The NFL Economy of Talent

Conor Smith, Crown Staff

Time is closing in on the most important day on the NFL calendar-aside from the Super Bowl, of course- and that is Draft Day. Draft Day is when aspiring college football players get selected by various teams to become a part of the franchise in hopes of bringing home a championship ring and trophy at the end of the year. Even before it starts, teams are already dropping, adding, and trading players for the upcoming season. For instance, the Chicago Bears have dropped Jay Cutler as the quarterback and have picked up Mike Glennon. Jay Cutler has since been picked up by the New York Jets, being reunited with Matt Forte and Brandon Marshall-former Bears players.

Another aspect of the Draft is where the rookie players come from, and what makes them qualified to enter the NFL. To do this, there has been a combine, a staging area with tests, set up by the NFL. This gives the rising stars a chance to appeal to teams, and display the great level of skill they can bring to the table to potentially create a championship team.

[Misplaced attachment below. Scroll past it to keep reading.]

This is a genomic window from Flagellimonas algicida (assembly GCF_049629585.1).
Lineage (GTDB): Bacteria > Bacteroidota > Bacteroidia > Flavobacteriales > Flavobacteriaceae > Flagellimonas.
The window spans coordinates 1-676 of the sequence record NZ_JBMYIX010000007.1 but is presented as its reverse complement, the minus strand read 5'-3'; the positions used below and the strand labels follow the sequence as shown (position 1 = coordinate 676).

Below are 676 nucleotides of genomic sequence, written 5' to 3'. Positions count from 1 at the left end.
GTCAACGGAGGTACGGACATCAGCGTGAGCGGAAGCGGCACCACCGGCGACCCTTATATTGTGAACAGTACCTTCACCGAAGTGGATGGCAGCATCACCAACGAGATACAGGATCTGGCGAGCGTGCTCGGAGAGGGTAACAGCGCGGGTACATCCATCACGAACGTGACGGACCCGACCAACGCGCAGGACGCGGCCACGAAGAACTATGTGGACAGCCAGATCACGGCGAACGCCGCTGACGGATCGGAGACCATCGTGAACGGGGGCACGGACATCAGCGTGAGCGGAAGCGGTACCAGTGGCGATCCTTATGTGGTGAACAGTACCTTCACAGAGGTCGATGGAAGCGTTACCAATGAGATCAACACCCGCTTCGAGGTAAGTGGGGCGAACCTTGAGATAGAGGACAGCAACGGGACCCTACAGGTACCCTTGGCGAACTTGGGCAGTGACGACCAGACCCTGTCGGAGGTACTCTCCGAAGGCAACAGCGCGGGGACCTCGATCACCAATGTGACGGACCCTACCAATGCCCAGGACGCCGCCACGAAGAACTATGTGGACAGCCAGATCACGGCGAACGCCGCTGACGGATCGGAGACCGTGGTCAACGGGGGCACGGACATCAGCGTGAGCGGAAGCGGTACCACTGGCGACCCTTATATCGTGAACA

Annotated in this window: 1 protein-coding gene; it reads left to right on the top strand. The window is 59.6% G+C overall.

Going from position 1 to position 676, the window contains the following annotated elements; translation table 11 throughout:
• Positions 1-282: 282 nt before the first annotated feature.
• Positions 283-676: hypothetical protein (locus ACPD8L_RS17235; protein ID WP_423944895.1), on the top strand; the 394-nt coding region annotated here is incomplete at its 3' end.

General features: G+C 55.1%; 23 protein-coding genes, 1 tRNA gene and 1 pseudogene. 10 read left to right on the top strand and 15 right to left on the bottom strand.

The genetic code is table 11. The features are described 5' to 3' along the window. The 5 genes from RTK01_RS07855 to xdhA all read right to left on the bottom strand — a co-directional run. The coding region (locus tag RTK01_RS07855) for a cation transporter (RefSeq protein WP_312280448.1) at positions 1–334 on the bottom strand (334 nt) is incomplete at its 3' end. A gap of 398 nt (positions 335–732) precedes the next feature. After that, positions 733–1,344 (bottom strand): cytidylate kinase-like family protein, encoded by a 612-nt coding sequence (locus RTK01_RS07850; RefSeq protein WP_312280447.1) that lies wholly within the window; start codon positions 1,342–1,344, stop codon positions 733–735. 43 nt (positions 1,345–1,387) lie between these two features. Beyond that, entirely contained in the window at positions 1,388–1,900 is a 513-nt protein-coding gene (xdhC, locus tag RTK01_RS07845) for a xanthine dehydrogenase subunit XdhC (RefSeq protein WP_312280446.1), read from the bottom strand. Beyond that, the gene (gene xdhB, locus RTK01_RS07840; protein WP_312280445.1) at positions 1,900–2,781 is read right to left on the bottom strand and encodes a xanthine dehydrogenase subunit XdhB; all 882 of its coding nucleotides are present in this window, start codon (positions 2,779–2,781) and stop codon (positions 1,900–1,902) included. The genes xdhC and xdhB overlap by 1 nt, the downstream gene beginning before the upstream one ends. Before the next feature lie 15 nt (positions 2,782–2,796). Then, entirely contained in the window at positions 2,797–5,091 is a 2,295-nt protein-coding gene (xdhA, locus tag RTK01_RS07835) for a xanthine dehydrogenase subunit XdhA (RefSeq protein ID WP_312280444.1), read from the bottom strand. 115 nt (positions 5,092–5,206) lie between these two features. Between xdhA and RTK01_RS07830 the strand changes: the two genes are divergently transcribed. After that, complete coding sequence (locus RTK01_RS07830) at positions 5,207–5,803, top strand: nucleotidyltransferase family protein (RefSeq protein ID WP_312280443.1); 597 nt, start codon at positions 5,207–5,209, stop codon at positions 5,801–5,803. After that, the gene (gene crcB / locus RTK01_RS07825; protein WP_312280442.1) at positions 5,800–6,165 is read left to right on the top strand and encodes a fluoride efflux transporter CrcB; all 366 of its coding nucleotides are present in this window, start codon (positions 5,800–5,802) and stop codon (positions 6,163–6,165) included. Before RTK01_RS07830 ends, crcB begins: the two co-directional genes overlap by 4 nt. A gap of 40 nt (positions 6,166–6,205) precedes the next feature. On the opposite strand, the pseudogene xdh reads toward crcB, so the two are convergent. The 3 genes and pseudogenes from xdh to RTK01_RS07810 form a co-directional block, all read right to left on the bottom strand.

In the rising star category for the quarterbacks, Trevor Knight has been leading in almost all tested categories. In the lineman category, Nico Siragusa has been a consistent top five player in all tested categories and has much to show in both size and power, but lacks in certain movements with both feet and hands. And for the defense, T.J. Watt has made noticeable success in the combine by consistently being top five in the tested categories for the linebackers, and is also the youngest brother of two pro-players already in the NFL: J.J. and Derek Watt.

So as the season gets closer by the day, as does the draft, there should be many trades and talk about the up and coming generation of aspiring NFL stars. With so many talented and powerful athletes, this season should be interesting as they bring different strengths and weaknesses to the table.